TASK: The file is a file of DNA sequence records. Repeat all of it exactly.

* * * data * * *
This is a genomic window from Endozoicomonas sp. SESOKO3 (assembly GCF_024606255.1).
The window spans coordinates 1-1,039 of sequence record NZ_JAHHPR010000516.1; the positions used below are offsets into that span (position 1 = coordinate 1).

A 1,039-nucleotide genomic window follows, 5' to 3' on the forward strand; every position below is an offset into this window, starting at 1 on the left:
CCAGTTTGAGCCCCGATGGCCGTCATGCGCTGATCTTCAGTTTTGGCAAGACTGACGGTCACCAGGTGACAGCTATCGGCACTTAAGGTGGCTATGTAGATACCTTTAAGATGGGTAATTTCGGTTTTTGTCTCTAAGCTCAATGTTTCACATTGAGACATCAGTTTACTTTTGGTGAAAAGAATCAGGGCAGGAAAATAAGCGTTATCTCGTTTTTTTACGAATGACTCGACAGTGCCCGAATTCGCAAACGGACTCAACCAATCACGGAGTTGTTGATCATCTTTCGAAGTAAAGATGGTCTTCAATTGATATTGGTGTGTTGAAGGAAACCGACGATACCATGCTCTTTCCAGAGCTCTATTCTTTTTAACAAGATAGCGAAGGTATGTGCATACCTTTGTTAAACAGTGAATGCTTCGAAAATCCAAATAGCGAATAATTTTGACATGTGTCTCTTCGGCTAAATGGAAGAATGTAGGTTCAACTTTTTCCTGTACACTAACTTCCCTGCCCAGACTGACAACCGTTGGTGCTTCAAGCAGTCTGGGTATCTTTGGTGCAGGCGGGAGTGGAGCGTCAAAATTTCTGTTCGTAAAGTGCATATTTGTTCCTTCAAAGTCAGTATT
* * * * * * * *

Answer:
This is a genomic window from Endozoicomonas sp. SESOKO3 (assembly GCF_024606255.1).
The window spans coordinates 1-1,039 of sequence record NZ_JAHHPR010000516.1; the positions used below are offsets into that span (position 1 = coordinate 1).

A 1,039-nucleotide genomic window follows, 5' to 3' on the forward strand; every position below is an offset into this window, starting at 1 on the left:
CCAGTTTGAGCCCCGATGGCCGTCATGCGCTGATCTTCAGTTTTGGCAAGACTGACGGTCACCAGGTGACAGCTATCGGCACTTAAGGTGGCTATGTAGATACCTTTAAGATGGGTAATTTCGGTTTTTGTCTCTAAGCTCAATGTTTCACATTGAGACATCAGTTTACTTTTGGTGAAAAGAATCAGGGCAGGAAAATAAGCGTTATCTCGTTTTTTTACGAATGACTCGACAGTGCCCGAATTCGCAAACGGACTCAACCAATCACGGAGTTGTTGATCATCTTTCGAAGTAAAGATGGTCTTCAATTGATATTGGTGTGTTGAAGGAAACCGACGATACCATGCTCTTTCCAGAGCTCTATTCTTTTTAACAAGATAGCGAAGGTATGTGCATACCTTTGTTAAACAGTGAATGCTTCGAAAATCCAAATAGCGAATAATTTTGACATGTGTCTCTTCGGCTAAATGGAAGAATGTAGGTTCAACTTTTTCCTGTACACTAACTTCCCTGCCCAGACTGACAACCGTTGGTGCTTCAAGCAGTCTGGGTATCTTTGGTGCAGGCGGGAGTGGAGCGTCAAAATTTCTGTTCGTAAAGTGCATATTTGTTCCTTCAAAGTCAGTATT